In a sense, it didn’t. It couldn’t. In the intervening years between A Feast for Crows and A Dance with Dragons, Martin’s audience grew so large and ravenous that anticipation levels were so dangerously high that, no matter what Martin did, he was bound to disappoint. A Storm of Swords was a climax novel, bringing many events from the first two volumes to a head and all the tension building over the first two novels unleashed itself in a bloody fury. Martin had a delightfully chaotic playground to play in, full of villainous soldiers, virtuous (and not so virutous) women, and righteous fools. Every storyline hit a climax at once… and A Feast for Crows and A Dance with Dragons, which are essentially one long novel split over two volumes, were left to pick up the pieces. Act two, if you will, in the longer work of A Song of Ice and Fire. Now, all stories need an act two (arguably), and Fantasy series are often plagued with ‘middle-book syndrome,’ in which the authors must move the pieces together, preparing for the third act and the climax. But, could there be a less compelling time for ravenous new fans to be anticipating a new volume in the series? They gobbled up the first four books, and then were met with the second half of the second act of a looooong series. From the perspective, it’s no surprise that the novel failed to meet the expectations of its fans, new or old.

Tyrion Lannister, from Game of Thrones

Martin was free to write the first three volumes (and, it could be argued, the fourth as well) of his series in relative obscurity, without the weight of his legion breathing down his neck. How that affected the eventual quality of the release, if at all, will probably never be known. I was among those fans with heady expectations, and that same anticipation kept me from talking about the book, not trusting my own opinions after finally reading the novel after so long. Were my disappointments a reflection of the novel’s innate qualities and failures? Or because I wanted one thing, and was served another.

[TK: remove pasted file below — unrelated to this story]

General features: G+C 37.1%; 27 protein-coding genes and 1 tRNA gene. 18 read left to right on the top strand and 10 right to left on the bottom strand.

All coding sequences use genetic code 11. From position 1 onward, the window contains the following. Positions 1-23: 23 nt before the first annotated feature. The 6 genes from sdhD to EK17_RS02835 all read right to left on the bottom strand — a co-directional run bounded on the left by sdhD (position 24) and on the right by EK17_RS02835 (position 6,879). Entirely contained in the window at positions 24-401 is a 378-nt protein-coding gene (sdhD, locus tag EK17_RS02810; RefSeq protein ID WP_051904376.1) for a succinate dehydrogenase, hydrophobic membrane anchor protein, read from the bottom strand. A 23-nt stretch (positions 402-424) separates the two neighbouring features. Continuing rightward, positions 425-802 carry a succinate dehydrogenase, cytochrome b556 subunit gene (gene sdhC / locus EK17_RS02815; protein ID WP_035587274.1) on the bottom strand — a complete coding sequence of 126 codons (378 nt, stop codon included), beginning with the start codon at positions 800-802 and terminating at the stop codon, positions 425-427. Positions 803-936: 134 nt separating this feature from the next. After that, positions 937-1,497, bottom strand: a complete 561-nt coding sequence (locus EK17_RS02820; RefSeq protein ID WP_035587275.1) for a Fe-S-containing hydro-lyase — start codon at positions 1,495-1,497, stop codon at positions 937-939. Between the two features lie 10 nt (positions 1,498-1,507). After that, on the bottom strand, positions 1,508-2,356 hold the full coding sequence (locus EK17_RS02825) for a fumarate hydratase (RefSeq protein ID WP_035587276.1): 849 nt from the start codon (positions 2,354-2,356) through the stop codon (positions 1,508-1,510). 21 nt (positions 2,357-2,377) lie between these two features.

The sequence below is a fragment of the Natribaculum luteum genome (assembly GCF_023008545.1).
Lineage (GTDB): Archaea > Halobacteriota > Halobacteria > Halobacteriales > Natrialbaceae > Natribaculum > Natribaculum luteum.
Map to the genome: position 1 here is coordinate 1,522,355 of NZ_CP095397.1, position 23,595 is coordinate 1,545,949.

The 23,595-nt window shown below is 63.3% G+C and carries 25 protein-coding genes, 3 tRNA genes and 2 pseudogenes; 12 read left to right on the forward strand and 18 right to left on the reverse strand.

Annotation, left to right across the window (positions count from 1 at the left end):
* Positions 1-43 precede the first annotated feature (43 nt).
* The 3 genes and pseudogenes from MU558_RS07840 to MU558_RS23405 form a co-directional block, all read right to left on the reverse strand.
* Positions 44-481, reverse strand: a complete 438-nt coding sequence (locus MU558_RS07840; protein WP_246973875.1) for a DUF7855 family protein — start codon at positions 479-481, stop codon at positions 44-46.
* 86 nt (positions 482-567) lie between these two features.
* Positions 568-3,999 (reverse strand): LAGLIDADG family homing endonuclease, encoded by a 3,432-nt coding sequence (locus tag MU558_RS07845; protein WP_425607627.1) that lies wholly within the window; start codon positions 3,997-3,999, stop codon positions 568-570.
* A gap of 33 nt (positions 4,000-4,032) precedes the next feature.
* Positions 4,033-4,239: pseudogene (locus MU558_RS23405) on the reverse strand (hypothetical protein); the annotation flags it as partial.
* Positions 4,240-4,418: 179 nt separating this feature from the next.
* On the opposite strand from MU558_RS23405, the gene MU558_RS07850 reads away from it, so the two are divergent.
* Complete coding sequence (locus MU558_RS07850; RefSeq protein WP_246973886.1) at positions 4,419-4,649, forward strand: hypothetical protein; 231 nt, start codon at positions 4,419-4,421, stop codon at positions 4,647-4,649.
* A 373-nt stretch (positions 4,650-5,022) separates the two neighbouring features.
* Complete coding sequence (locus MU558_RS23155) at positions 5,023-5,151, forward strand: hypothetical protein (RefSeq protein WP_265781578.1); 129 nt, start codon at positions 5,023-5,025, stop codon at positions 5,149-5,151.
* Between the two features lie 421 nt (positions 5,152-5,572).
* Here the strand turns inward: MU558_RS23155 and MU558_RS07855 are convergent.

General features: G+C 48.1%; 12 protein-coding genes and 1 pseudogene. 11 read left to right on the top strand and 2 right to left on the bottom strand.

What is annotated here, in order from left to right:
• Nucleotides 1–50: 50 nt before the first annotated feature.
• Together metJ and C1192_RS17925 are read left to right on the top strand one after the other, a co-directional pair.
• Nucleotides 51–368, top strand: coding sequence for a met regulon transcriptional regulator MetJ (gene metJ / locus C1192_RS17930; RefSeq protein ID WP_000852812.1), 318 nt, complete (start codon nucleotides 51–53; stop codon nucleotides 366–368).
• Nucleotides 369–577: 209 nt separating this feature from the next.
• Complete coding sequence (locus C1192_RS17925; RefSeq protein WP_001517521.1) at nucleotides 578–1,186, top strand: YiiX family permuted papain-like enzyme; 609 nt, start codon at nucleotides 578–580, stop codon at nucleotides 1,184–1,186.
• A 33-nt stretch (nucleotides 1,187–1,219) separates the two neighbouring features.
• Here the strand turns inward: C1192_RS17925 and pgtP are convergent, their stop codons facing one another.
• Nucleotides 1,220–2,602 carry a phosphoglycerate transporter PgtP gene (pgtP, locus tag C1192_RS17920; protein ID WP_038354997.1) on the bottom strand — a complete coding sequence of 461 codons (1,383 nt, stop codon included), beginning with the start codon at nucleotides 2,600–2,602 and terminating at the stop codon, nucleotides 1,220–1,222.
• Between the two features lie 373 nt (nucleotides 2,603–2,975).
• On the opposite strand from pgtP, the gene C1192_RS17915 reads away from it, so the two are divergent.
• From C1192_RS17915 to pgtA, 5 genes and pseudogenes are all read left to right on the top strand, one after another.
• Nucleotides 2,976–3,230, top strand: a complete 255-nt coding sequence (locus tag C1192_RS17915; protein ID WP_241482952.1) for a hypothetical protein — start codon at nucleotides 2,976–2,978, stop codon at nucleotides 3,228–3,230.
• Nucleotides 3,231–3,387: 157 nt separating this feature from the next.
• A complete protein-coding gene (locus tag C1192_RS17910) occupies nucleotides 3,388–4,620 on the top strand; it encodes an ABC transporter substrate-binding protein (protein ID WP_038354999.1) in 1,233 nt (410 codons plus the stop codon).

A year removed, I would argue that A Dance with Dragons is a good-to-great novel, and a poor-to-okay addition to A Song of Ice and Fire. Some of Martin’s best writing happens in A Dance with Dragons, from his improved prose, to Reek’s chilling character arc. Equally, some of Martin’s weakest writing happens here, like Dany’s insipid behaviour as she treads water, waiting for the rest of the world to catch up to her, or bloated descriptions of attire and banquets. Thirty years from now, however, a new reader will discover Martin’s series in a bookshop (or whatever passes for a bookshop, should they no longer exist) and she will devour the series, gobbling up all the goodness found in Martin’s seven (or eight) volumes. During the middle portions, she’ll hit something of a bit blip, her enthusiasm might wane, but she will push on, and reflect on that period as a necessary evil for the series, the first tip of the boulder that sets of the avalanche that happens in the following volumes. Or so I like to think. Hope.

[I]t’s flawed and fascinating, overlong, but dense with riveting relationships and a labyrinthine plot.

Was A Dance with Dragons the best novel last year? No, it wasn’t. Is it the best on the Hugo shortlist? No, it isn’t. Will I vote for it? No, my vote will go to Walton’s wonderful Among Others. But I think there’s an argument made, one that might be unfair to Grant, Corey, Walton and Mieville, that A Dance with Dragons is to George R.R. Martin as The Departed is to Martin Scorsese — it’s flawed and fascinating, overlong, but dense with riveting relationships and a labyrinthine plot — and, for an author robbed of a Hugo in 2001, when Harry Potter and the Goblet of Fire, one of the weaker volumes in J.K. Rowling’s equally enormous Harry Potter series, won ‘Best Novel,’ would it not seem just for Martin to finally get his hands on the Hugo he deserves by taking home the prize with one of his weaker volumes. Or maybe I am just too fond of irony.